As one of several specified means or ways for solving the above and other conventional problems, an aspect of the present invention can include a wavelength-converting LED that has a light-emitting section. The light-emitting section can include an exciting element that emits a blue or ultraviolet light or a mixture thereof; a fluorescent material having a mean particle diameter D50 ranging from approximately 5 μm to approximately 20 μm and operative to convert at least part of the light emitted from the exciting element into a light having a wavelength longer than an exciting wavelength; a dispersing agent having a mean particle diameter D50 with a value not less than approximately 1/10 (one tenth) of a mean particle diameter D50 of the fluorescent material; and a binder base material is arranged to contain the fluorescent material, the dispersing agent and a binder therein. The sum of the weights of the fluorescent material and the dispersing agent is in the range of approximately 20% to approximately 60% by weight of the binder base material.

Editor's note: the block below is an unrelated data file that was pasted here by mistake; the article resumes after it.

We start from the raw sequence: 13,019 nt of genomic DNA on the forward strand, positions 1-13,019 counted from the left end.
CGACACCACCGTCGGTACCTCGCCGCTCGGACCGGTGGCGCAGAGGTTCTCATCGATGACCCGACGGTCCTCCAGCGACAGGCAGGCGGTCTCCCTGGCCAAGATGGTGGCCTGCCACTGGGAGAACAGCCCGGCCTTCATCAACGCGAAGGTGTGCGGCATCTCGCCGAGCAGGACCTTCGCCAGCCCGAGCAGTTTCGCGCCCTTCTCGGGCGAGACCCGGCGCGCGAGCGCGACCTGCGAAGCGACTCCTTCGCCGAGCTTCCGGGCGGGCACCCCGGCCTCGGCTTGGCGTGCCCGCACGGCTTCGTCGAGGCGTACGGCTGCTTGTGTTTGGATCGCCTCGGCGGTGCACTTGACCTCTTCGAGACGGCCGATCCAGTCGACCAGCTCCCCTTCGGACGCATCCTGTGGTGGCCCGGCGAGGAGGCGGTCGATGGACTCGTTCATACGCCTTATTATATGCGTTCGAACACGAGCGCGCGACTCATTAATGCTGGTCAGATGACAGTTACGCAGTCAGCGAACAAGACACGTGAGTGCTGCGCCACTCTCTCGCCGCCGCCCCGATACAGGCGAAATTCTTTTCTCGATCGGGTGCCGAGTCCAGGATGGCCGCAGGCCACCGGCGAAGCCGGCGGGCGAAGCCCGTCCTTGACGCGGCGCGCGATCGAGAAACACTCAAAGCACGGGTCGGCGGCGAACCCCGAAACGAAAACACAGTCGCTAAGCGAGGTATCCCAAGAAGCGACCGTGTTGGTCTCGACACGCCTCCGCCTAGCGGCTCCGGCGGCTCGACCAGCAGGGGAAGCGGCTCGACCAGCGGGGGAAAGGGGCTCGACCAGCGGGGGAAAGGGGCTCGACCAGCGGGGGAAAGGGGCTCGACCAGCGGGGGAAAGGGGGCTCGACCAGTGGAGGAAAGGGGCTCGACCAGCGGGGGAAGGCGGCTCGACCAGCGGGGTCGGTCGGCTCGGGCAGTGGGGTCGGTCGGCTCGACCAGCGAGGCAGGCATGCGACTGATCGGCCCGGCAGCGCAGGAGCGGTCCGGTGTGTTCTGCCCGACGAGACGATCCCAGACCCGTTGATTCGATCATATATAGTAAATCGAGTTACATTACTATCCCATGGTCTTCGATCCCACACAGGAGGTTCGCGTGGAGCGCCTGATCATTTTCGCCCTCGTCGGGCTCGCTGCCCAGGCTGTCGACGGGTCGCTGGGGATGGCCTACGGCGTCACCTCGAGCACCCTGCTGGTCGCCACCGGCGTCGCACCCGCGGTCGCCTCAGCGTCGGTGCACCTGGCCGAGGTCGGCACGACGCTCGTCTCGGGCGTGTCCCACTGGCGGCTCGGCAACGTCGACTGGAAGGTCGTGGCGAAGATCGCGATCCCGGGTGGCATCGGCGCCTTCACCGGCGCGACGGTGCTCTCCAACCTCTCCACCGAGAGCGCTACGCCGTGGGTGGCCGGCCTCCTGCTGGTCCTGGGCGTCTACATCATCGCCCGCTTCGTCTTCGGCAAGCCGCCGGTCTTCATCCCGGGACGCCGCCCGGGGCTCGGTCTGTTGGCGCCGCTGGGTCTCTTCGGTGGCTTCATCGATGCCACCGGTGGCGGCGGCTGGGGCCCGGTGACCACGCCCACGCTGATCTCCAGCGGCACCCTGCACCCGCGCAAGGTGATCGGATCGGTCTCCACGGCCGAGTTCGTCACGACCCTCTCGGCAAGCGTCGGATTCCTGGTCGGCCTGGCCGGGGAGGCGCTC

Another aspect of the invention includes a wavelength-converting LED comprising a light-emitting section. The light-emitting section can include an exciting element operative to emit a blue or ultraviolet light or a mixture thereof; a fluorescent material having a mean particle diameter D50 ranging from approximately 5 μm to approximately 15 μm and operative to convert at least part of the light emitted from the exciting element into a light having a wavelength longer than an exciting wavelength; a dispersing agent having a mean particle diameter with a value not greater than approximately 1/100 (one hundredth) of the mean particle diameter D50 of the fluorescent material; and a binder base material is arranged to contain the fluorescent material, the dispersing agent and a binder therein. The sum of the weights of the fluorescent material and the dispersing agent is preferably not more than approximately 50% by weight of the binder base material.